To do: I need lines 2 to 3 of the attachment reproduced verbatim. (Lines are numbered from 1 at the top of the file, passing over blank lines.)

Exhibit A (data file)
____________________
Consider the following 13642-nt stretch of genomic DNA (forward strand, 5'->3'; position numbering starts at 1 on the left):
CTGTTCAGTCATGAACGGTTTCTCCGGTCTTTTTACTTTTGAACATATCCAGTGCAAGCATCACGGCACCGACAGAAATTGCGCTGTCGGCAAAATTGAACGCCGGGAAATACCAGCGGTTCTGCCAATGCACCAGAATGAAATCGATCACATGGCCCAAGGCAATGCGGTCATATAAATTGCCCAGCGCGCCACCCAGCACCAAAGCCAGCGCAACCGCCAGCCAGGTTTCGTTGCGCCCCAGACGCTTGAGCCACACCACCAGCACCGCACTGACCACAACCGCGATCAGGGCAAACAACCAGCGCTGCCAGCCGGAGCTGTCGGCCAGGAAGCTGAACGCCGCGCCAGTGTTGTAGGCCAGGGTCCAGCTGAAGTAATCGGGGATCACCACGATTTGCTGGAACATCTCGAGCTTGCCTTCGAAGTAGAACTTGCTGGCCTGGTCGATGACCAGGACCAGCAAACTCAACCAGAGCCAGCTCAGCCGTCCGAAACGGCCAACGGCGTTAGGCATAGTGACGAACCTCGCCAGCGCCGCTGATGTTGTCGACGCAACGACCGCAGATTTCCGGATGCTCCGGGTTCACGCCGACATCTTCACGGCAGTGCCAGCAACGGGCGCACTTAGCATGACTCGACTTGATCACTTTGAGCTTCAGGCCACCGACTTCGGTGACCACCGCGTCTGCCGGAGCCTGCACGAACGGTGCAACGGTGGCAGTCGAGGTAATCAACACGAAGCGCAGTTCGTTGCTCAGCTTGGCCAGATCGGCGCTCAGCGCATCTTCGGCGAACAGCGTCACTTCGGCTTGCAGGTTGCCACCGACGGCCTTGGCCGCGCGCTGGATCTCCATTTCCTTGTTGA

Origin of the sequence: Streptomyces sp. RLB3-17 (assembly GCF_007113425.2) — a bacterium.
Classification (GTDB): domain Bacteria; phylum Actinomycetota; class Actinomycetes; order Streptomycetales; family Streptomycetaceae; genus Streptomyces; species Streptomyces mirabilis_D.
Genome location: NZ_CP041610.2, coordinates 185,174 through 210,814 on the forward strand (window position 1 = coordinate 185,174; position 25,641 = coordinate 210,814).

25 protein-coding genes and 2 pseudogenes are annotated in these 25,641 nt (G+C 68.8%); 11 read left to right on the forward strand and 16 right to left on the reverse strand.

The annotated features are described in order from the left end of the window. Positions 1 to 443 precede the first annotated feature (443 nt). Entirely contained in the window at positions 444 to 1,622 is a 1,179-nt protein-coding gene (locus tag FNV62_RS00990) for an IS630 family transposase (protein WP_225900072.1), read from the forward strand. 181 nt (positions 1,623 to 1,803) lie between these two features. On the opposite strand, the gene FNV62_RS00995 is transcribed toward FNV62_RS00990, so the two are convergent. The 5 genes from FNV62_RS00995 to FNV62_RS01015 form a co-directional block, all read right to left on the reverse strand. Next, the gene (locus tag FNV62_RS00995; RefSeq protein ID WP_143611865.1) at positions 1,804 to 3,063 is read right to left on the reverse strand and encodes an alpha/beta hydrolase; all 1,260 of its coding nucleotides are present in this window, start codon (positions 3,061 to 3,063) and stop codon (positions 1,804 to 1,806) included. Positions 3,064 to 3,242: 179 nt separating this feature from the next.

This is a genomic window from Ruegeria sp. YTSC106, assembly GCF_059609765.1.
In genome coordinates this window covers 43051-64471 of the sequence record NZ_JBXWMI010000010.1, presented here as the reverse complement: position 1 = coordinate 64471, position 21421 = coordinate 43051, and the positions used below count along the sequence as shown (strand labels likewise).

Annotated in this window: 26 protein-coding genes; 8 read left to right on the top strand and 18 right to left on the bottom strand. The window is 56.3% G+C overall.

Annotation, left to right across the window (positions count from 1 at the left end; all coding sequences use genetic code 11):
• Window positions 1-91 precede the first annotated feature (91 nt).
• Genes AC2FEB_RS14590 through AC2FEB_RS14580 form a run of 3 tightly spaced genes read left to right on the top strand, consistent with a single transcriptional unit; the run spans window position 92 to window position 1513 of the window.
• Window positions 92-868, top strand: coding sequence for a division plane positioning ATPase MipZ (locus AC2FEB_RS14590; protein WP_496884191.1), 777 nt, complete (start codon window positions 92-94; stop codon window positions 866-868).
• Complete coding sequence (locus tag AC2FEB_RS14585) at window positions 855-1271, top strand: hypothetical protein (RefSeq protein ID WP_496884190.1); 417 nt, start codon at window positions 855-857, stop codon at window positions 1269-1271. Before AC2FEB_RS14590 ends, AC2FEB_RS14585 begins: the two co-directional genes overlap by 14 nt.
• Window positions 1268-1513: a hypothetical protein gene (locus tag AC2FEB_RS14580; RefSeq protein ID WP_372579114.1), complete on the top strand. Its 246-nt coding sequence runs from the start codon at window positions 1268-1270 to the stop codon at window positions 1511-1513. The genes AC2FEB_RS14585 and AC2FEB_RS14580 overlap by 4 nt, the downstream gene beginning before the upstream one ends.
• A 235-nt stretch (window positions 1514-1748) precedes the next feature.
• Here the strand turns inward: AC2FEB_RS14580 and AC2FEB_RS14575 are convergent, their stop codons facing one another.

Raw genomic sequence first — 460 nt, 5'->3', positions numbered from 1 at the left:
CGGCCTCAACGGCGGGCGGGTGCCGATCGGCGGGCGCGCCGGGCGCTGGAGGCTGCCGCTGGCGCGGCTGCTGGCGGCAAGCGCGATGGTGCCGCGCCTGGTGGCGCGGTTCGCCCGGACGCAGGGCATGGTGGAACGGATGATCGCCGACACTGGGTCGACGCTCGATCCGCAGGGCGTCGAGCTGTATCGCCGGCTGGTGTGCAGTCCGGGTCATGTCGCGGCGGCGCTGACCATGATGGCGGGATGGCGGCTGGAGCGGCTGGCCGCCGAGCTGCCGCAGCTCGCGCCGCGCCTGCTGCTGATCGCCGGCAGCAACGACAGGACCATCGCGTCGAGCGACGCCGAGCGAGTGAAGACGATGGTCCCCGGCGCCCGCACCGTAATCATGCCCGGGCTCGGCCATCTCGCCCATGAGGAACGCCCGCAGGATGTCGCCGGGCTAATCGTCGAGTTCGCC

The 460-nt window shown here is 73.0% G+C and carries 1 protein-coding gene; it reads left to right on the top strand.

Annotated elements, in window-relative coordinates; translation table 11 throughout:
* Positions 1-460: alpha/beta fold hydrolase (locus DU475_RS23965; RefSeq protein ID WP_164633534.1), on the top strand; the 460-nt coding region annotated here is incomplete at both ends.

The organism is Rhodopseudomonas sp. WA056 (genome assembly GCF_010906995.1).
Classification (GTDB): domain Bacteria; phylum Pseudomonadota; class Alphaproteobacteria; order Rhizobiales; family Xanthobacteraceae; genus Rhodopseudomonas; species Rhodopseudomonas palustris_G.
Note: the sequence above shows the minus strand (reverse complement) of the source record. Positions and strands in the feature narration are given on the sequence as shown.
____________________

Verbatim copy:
CTGTTCAGTCATGAACGGTTTCTCCGGTCTTTTTACTTTTGAACATATCCAGTGCAAGCATCACGGCACCGACAGAAATTGCGCTGTCGGCAAAATTGAACGCCGGGAAATACCAGCGGTTCTGCCAATGCACCAGAATGAAATCGATCACATGGCCCAAGGCAATGCGGTCATATAAATTGCCCAGCGCGCCACCCAGCACCAAAGCCAGCGCAACCGCCAGCCAGGTTTCGTTGCGCCCCAGACGCTTGAGCCACACCACCAGCACCGCACTGACCACAACCGCGATCAGGGCAAACAACCAGCGCTGCCAGCCGGAGCTGTCGGCCAGGAAGCTGAACGCCGCGCCAGTGTTGTAGGCCAGGGTCCAGCTGAAGTAATCGGGGATCACCACGATTTGCTGGAACATCTCGAGCTTGCCTTCGAAGTAGAACTTGCTGGCCTGGTCGATGACCAGGACCAGCAAACTCAACCAGAGCCAGCTCAGCCGTCCGAAACGGCCAACGGCGTTAGGCATAGTGACGAACCTCGCCAGCGCCGCTGATGTTGTCGACGCAACGACCGCAGATTTCCGGATGCTCCGGGTTCACGCCGACATCTTCACGGCAGTGCCAGCAACGGGCGCACTTAGCATGACTCGACTTGATCACTTTGAGCTTCAGGCCACCGACTTCGGTGACCACCGCGTCTGCCGGAGCCTGCACGAACGGTGCAACGGTGGCAGTCGAGGTAATCAACACGAAGCGCAGTTCGTTGCTCAGCTTGGCCAGATCGGCGCTCAGCGCATCTTCGGCGAACAGCGTCACTTCGGCTTGCAGGTTGCCACCGACGGCCTTGGCCGCGCGCTGGATCTCCATTTCCTTGTTGA

Origin of the sequence: Streptomyces sp. RLB3-17 (assembly GCF_007113425.2) — a bacterium.